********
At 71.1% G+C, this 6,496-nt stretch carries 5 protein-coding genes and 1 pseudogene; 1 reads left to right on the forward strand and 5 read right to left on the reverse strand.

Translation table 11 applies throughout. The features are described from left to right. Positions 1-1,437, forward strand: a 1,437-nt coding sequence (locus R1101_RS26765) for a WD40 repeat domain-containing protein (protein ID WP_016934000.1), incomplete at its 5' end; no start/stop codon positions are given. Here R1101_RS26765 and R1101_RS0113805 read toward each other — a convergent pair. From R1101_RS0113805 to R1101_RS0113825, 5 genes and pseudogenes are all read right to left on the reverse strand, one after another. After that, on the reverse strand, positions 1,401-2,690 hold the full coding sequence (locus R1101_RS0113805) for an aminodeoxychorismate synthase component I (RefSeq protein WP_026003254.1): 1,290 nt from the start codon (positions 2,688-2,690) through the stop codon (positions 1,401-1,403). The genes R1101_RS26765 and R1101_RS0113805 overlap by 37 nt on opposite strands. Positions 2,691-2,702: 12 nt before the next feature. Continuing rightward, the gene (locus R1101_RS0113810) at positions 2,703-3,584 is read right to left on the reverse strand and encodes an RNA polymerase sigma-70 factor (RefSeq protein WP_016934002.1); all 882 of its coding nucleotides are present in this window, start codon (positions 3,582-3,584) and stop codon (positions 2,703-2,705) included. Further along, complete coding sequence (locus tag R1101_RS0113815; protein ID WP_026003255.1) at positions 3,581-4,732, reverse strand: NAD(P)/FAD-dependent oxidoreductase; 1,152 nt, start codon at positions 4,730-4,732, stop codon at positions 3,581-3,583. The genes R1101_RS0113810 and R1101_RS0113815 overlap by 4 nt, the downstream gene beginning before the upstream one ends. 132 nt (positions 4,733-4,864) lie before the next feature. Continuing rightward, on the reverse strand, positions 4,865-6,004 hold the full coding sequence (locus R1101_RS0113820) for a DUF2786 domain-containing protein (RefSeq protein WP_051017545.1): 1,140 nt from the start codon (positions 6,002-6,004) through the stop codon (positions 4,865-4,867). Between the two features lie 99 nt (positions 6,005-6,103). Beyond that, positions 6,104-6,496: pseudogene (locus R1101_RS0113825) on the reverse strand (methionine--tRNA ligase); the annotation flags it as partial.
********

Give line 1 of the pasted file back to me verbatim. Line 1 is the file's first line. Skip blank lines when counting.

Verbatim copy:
At 71.1% G+C, this 6,496-nt stretch carries 5 protein-coding genes and 1 pseudogene; 1 reads left to right on the forward strand and 5 read right to left on the reverse strand.